This study numerically analyzes conjugate heat transfer through a double pane window using a finite difference technique. The aim of the study is to determine the thermal optimum air layer thickness between the two panes for different climates. Four different cities of Turkey, representing different climate conditions are considered: Ankara, Antalya, Kars and Trabzon. Here, much more realistic boundary conditions considered for panes than those considered in Aydın (Energy and Buildings 2000; 32:303–8). Aydın (2000) assumed panes as isothermal surfaces, while, here, a conjugate heat transfer analysis is applied. Two different boundary conditions are applied for the outer surfaces facing inside and outside: constant temperature and convection. The height of the window, H is chosen 80 cm and the thickness of each pane is set 4 mm. The effect of air layer thickness varying between 3 and 40 mm on the average Nusselt number and the heat flux through the inner pane. It was shown that energy losses through the double pane windows can be considerably reduced by optimizing thickness of the air layer. It is also shown that filling the space between the glass panes with a gas having a lower thermal conductivity instead of air reduces the insulating value of the window.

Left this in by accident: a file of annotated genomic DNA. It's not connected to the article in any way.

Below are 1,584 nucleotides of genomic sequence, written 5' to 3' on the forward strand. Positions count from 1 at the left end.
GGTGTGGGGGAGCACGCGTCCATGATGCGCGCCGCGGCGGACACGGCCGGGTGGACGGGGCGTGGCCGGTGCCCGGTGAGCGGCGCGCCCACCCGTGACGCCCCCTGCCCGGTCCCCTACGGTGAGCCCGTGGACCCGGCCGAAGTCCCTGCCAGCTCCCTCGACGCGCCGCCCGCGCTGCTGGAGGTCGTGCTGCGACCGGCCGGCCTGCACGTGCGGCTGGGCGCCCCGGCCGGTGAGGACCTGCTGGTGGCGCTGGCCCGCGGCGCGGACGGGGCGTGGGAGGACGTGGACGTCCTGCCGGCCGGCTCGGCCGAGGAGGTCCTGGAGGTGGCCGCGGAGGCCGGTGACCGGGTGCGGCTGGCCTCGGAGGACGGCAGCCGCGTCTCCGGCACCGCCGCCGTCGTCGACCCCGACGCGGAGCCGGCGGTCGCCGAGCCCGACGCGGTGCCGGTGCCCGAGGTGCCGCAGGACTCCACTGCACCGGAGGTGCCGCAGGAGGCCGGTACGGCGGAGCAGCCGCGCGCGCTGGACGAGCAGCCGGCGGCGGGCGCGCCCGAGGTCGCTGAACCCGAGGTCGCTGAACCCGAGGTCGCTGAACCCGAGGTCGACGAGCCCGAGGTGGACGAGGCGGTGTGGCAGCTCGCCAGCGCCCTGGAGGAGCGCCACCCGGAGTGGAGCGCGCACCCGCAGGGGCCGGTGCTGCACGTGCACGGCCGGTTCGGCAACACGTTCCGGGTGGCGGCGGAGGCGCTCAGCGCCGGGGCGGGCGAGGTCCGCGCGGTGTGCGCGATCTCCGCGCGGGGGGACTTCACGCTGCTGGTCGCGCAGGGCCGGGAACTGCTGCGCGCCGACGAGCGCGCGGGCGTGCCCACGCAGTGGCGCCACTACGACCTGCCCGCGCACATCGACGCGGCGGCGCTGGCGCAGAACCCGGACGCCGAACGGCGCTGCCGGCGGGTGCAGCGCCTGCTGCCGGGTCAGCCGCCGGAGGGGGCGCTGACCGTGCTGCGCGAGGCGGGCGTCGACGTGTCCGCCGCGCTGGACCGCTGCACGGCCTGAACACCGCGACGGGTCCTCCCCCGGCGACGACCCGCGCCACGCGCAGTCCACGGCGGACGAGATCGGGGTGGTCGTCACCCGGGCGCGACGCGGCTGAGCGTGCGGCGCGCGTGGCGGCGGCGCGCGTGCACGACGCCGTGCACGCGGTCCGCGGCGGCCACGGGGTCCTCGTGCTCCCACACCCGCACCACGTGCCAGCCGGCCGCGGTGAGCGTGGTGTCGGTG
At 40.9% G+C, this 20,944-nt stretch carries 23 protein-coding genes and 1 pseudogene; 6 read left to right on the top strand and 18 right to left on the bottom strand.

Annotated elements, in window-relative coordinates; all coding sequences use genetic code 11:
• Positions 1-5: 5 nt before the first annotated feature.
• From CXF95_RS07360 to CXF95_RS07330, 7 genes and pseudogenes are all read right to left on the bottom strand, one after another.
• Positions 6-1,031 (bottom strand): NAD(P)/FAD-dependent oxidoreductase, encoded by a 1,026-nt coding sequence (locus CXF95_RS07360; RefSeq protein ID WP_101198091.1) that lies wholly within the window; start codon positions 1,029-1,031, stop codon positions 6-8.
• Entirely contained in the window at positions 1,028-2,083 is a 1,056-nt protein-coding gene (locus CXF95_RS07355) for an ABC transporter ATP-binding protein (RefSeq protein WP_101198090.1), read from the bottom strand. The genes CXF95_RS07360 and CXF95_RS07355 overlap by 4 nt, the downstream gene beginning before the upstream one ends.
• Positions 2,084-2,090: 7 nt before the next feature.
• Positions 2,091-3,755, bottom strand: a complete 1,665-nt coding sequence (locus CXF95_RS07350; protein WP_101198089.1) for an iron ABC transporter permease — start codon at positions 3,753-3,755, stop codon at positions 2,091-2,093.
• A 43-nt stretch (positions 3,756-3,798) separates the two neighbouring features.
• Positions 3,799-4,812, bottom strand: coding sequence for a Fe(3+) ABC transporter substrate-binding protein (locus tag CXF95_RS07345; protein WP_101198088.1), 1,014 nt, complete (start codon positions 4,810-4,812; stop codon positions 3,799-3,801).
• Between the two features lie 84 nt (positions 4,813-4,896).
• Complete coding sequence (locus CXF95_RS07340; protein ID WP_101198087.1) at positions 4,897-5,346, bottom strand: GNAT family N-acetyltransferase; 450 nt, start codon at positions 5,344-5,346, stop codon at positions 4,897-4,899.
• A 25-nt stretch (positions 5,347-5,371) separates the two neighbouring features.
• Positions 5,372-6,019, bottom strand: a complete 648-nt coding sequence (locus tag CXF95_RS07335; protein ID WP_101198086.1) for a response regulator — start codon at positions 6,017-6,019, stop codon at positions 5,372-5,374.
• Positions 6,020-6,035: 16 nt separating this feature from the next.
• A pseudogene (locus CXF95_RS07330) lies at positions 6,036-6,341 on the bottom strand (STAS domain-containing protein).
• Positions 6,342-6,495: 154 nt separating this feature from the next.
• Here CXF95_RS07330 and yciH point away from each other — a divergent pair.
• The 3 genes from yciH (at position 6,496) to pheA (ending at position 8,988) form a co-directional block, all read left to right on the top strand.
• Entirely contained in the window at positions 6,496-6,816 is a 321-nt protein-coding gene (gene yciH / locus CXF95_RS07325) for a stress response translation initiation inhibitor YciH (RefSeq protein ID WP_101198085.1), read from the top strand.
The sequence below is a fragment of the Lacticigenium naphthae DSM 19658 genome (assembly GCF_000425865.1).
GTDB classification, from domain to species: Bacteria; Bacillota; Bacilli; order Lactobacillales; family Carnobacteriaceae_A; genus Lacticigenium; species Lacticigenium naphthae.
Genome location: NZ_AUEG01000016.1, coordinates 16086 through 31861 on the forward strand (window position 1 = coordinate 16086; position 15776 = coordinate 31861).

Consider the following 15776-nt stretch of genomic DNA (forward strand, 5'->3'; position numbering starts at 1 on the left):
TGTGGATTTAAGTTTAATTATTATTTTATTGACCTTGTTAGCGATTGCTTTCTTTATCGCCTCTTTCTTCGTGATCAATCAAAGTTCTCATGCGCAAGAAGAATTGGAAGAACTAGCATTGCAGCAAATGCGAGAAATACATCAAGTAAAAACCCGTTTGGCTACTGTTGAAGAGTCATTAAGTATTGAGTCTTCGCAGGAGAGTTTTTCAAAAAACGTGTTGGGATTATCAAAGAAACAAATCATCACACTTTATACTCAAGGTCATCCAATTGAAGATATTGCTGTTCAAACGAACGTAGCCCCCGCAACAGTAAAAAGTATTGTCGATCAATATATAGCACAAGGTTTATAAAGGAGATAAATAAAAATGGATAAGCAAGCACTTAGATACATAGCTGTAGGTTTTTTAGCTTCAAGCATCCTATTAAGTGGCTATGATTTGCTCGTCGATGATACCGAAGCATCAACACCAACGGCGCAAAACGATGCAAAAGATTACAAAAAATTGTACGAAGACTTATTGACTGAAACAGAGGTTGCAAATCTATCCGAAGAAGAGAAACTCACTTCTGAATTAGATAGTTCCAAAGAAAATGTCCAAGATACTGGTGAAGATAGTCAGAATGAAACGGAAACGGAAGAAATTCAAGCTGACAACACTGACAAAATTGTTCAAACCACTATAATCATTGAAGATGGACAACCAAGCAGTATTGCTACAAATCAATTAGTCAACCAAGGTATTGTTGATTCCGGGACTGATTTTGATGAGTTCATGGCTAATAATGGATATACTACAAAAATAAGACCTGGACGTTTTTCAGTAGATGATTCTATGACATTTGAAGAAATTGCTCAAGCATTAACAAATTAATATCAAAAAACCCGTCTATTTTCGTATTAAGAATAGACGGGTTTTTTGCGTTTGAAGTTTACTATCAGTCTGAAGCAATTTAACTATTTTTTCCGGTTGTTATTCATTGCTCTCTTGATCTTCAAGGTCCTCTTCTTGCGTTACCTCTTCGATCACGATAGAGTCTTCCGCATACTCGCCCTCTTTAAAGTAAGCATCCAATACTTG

Building and Environment – Elsevier
Published: Feb 1, 2006
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